A wind farm integrated into a transmission grid is subject to curtailment due to temporary or long-term insufficient capacity on the transmission lines. Maintenance outage of a nearby line, dispatch of competing wind farms and availability of other generators are examples of system events that may limit injection capacity. In general, events that increase transmission utilization present potential curtailment conditions for wind farms, and so the daily and seasonal load cycles, and changes to interchange and import/export patterns can influence injection capacity as well.
In measuring the potential curtailment of a wind farm for, say, the incoming year, it is important to take into account the wind availability as well. It may seem likely that curtailment will occur when the load is highest and transmission use is greatest; however, this condition may occur in summer when wind availability is low. Hence, we have the common situation that at summer peak, the available transmission is low, but the wind capacity is also low, resulting in no or minimal curtailment. Some operating wind farms have observed that most curtailments occur in the spring and fall periods where grid use may be relatively low but wind farm capacities are high.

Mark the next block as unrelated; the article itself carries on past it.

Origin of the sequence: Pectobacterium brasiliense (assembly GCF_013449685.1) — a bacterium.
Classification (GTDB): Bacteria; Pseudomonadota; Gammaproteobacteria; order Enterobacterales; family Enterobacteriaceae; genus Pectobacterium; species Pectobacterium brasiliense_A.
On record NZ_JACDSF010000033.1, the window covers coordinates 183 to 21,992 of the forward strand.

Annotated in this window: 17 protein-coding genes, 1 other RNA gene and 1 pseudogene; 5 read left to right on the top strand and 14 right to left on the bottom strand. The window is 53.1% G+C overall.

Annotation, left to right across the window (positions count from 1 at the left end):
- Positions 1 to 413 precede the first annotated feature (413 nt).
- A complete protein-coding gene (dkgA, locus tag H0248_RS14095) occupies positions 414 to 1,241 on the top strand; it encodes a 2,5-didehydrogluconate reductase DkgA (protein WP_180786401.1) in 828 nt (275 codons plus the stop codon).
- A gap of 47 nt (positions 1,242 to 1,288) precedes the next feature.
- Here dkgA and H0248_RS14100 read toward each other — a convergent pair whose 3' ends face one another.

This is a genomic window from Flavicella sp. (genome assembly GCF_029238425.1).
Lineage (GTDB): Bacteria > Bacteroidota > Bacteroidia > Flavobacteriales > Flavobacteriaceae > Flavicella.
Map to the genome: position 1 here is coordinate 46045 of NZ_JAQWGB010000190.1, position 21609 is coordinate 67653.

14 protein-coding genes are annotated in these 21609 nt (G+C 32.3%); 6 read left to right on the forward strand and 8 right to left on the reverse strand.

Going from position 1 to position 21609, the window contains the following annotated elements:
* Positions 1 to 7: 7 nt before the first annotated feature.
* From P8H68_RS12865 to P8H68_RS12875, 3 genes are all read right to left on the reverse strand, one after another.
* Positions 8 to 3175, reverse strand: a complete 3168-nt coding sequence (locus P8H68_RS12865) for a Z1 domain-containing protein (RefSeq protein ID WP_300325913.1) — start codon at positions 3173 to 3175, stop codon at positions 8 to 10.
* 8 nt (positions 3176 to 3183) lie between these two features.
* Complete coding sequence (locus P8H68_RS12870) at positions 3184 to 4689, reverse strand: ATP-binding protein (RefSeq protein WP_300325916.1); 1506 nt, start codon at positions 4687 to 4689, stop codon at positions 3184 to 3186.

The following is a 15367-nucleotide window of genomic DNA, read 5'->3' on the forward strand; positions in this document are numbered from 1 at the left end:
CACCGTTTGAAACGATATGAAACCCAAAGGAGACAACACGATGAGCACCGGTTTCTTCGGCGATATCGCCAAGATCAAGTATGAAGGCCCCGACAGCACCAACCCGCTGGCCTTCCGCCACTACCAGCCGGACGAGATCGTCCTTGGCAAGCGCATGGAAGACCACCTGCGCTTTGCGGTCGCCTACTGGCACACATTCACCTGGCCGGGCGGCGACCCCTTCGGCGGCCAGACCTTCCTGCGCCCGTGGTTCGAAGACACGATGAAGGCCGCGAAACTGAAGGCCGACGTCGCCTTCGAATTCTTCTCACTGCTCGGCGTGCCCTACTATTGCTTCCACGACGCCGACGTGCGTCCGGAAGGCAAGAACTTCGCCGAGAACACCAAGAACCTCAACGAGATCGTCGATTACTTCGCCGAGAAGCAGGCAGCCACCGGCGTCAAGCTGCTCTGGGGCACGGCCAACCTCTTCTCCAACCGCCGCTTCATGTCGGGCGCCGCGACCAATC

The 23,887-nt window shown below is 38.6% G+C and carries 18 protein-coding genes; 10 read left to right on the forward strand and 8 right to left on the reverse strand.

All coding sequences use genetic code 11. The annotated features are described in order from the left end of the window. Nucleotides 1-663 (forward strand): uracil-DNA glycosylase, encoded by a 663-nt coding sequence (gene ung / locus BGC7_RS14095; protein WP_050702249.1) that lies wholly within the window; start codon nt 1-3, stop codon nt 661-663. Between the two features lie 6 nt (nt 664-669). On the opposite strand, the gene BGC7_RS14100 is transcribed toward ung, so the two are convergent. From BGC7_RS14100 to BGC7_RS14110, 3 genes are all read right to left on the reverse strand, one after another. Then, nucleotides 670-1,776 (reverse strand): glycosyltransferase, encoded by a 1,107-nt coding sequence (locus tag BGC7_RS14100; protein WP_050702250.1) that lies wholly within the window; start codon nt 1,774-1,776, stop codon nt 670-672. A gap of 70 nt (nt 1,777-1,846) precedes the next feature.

One approach to estimating potential wind farm curtailment is to simulate the hourly chronological performance of the combined generation and transmission system taking into account outages, unit commitment, least cost dispatch and load variations. This method is widely known as production simulation. In addition to being data intensive and laborious to setup, the simulation duration can be significant, especially if one chooses to run multiple years in a Monte Carlo simulation. This Blog presents a methodology that is based on an analytical model that is generally much simpler to develop than production simulation models and provides some unique insight into how and how often curtailments come about.